Relevance to Kenya’s legal system
Article 38 of the Constitution on political rights provides that every citizen is free to make political choices, which includes the right—
(a) to form, or participate in forming, a political party;
(b) to participate in the activities of, or recruit members for, a political party; or
(c) to campaign for a political party or cause.
Sub-article (2) provides that every citizen has the right to free, fair and regular elections based on universal suffrage and the free expression of the will of the electors for—
(a) any elective public body or office established under this Constitution; or
(b) any office of any political party of which the citizen is a member.
Sub-article (3) provides that every adult citizen has the right, without unreasonable restrictions—
(a) to be registered as a voter;
(b) to vote by secret ballot in any election or referendum; and Constitution of Kenya, 2010
(c) to be a candidate for public office, or office within a political party of which the citizen is a member and, if elected, to hold office.
Article 24 of the Constitution on limitation of rights and fundamental freedoms provides that a right or fundamental freedom in the Bill of Rights shall not be limited except by law, and then only to the extent that the limitation is reasonable and justifiable in an open and democratic society based on human dignity, equality and freedom, taking into account all relevant factors, including; the nature of the right or fundamental freedom; the importance of the purpose of the limitation; the nature and extent of the limitation; the need to ensure that the enjoyment of rights and fundamental freedoms by any individual does not prejudice the rights and fundamental freedoms of others; and the relation between the limitation and its purpose and whether there are less restrictive means to achieve the purpose.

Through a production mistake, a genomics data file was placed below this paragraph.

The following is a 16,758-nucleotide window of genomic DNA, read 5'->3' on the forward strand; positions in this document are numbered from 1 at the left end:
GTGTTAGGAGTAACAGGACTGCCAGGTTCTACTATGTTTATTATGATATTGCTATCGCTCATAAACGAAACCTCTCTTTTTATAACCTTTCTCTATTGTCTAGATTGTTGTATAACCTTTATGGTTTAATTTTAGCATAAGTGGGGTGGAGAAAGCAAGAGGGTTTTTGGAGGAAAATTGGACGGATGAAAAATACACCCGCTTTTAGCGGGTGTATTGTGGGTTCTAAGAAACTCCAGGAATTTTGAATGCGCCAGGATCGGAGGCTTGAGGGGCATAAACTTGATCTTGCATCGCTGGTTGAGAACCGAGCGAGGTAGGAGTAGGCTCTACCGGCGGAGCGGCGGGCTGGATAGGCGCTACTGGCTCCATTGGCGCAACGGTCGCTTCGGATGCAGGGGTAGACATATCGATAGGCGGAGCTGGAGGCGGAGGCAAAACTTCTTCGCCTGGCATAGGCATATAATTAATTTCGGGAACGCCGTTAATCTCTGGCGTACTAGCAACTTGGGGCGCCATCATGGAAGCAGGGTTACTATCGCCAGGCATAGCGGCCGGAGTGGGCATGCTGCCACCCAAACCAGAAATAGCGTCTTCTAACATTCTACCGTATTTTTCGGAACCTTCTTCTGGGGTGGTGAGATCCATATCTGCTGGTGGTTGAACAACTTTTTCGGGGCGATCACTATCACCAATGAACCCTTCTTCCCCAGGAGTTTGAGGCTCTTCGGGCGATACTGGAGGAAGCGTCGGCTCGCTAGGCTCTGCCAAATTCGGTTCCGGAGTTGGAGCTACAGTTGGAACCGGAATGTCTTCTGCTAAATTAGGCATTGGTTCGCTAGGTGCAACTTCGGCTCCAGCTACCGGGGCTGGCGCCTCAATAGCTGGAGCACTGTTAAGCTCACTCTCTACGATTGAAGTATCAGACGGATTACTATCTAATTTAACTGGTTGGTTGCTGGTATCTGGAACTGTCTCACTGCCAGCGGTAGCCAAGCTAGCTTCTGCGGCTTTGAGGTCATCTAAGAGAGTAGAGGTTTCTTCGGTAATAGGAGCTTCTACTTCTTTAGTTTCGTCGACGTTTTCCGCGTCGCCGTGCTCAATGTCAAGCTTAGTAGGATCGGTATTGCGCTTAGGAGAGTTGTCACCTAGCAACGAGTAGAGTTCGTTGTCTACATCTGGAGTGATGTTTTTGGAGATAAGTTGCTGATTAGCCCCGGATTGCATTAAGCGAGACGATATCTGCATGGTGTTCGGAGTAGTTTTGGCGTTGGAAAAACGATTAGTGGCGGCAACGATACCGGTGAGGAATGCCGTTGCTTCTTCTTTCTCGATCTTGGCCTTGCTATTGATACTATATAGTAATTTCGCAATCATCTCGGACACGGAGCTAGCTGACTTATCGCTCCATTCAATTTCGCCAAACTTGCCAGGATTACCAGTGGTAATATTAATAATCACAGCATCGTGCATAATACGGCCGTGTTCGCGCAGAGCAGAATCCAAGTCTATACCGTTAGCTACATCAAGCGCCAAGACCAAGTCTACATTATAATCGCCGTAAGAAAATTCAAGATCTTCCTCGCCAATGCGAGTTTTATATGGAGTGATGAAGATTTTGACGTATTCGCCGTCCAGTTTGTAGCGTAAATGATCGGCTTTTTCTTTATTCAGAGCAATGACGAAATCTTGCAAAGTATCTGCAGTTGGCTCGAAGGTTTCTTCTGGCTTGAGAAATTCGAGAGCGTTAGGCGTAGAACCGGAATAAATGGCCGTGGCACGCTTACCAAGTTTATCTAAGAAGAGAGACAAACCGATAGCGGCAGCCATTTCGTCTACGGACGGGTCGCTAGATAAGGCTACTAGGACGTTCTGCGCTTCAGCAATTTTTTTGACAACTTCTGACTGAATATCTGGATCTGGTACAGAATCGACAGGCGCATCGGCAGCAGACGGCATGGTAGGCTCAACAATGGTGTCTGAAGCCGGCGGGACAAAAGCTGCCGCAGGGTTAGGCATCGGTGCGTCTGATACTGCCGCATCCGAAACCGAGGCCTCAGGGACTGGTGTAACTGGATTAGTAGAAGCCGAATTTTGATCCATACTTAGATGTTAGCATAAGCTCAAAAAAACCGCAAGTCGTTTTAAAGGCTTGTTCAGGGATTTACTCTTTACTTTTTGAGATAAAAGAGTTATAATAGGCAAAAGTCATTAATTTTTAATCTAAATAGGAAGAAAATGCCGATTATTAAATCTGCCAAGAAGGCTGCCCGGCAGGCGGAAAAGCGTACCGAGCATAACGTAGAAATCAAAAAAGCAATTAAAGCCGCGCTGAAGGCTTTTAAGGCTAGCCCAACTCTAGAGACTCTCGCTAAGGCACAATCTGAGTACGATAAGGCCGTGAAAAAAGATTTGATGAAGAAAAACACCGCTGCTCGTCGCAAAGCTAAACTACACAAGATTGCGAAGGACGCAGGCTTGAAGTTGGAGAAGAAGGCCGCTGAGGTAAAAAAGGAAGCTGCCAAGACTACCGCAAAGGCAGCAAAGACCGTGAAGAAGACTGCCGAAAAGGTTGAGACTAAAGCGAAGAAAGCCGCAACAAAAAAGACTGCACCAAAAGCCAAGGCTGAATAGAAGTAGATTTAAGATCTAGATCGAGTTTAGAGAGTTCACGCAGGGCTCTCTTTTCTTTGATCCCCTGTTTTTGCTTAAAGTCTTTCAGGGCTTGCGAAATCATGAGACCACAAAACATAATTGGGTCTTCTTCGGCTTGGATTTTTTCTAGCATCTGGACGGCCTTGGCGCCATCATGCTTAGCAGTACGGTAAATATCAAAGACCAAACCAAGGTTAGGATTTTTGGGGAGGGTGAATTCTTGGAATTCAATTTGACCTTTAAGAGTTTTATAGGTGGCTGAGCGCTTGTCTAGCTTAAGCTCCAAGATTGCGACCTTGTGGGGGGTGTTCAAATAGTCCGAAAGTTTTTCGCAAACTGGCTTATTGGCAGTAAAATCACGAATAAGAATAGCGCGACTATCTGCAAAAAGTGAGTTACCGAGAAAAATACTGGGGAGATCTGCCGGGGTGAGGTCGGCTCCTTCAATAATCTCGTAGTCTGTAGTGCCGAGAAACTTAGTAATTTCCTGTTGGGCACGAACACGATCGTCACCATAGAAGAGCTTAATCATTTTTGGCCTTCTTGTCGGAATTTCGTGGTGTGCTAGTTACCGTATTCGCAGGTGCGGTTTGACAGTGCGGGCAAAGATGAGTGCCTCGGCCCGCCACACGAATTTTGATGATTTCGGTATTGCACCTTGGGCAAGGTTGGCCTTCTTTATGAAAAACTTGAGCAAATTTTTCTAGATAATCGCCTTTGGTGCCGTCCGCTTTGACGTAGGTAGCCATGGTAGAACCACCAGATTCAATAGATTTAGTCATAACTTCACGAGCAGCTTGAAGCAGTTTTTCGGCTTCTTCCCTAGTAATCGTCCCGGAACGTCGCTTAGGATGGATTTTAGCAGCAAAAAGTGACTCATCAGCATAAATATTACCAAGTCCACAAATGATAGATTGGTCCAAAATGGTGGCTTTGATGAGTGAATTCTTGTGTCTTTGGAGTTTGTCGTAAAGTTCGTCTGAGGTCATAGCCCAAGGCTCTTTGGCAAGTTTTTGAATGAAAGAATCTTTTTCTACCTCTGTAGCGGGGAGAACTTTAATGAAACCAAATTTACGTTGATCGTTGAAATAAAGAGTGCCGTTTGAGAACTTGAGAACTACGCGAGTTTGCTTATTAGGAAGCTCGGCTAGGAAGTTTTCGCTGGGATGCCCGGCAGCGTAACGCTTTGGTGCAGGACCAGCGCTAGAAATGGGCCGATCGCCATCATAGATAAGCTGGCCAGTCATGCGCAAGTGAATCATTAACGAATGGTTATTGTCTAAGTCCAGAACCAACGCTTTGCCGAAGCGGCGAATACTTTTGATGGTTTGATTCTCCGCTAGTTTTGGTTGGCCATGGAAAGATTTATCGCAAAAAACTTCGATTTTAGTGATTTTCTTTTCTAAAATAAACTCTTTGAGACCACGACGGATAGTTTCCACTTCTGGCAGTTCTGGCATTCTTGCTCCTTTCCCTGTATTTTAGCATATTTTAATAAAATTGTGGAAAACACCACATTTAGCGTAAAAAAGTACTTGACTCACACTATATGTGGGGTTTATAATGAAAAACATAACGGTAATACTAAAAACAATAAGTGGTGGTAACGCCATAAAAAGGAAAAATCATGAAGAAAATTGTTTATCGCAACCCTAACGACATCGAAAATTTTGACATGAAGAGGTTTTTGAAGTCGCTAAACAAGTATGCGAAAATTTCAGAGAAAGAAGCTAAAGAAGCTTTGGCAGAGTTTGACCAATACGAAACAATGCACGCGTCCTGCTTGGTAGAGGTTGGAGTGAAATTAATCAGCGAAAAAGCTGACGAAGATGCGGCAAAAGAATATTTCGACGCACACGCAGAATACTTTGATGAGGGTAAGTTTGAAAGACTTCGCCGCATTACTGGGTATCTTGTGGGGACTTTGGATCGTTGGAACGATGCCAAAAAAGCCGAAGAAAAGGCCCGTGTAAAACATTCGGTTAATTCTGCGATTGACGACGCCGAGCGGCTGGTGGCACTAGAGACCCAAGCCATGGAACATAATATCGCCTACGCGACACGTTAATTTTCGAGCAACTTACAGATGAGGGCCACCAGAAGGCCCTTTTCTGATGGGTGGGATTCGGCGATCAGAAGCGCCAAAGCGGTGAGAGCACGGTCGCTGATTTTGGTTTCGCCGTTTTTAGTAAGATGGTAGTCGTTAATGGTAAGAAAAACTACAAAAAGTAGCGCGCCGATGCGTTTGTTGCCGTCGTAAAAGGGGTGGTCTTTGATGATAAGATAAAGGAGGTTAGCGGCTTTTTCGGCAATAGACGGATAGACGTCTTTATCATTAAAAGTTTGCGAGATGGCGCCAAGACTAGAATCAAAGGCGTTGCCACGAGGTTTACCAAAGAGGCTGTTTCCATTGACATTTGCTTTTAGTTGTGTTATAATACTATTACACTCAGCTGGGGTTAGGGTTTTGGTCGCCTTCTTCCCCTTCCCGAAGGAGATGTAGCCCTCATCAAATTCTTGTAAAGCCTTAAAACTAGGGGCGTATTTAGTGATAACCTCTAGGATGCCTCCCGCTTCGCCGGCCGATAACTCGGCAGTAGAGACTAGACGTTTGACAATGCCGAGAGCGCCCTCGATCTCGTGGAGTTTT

The Elections Act, No. 24 of 2011 in section3 (1) provides that an adult citizen shall exercise the right to vote specified in Article 38(3) of the Constitution in accordance with the Act.
Section 55B of the Elections Act on postponement of elections by the Commission provides that the Commission may, where a date has been appointed for holding an election, postpone the election in a constituency, county or ward for such period as it may consider necessary where—
(a) there is reason to believe that a serious breach of peace is likely to occur if the election is held on that date;
(b) it is impossible to conduct the elections as a result of a natural disaster or other emergencies,
(c) that there has been occurrence of an electoral malpractice of such a nature and gravity as to make it impossible for an election to proceed.
Sub-section (2) provides that where an election is postponed under subsection (1), the election shall be held at the earliest practicable time.
Section 109 (1) (z) of the Elections Act provides that the Commission may make regulations generally for the better carrying out of the purposes and provisions of this Act, and in particular, but without prejudice to the generality of the foregoing, may make regulations with reasonable grounds for the postponement of elections.
Kenya is a state party to the African Charter on Human and Peoples’ Rights having ratified it in January 23, 1992 and the Protocol to the African Charter on Human and Peoples’ Rights on the Establishment of an African Court on Human and Peoples’ Rights having ratified it on February 4, 2004 hence the decisions of the African Court on Human and Peoples’ Rights such as advisory opinions form part of Kenyan law as per article 2 (6) of the Constitution of Kenya, 2010 (Constitution).
The advisory opinion of the African Court on Human and Peoples’ Rights on conduction of elections during the COVID-19 pandemic while respecting the citizens’ right to vote and participate in a free and fair election is therefore a jurisprudential and essential guide to Kenya, a member state of the Banjul Charter, which is set to hold its general elections in 2022. The advisory opinion will thus guide Kenya to decide whether it will hold its general elections in 2022 depending on how the situation will be in the country in relation to the COVID-19 pandemic.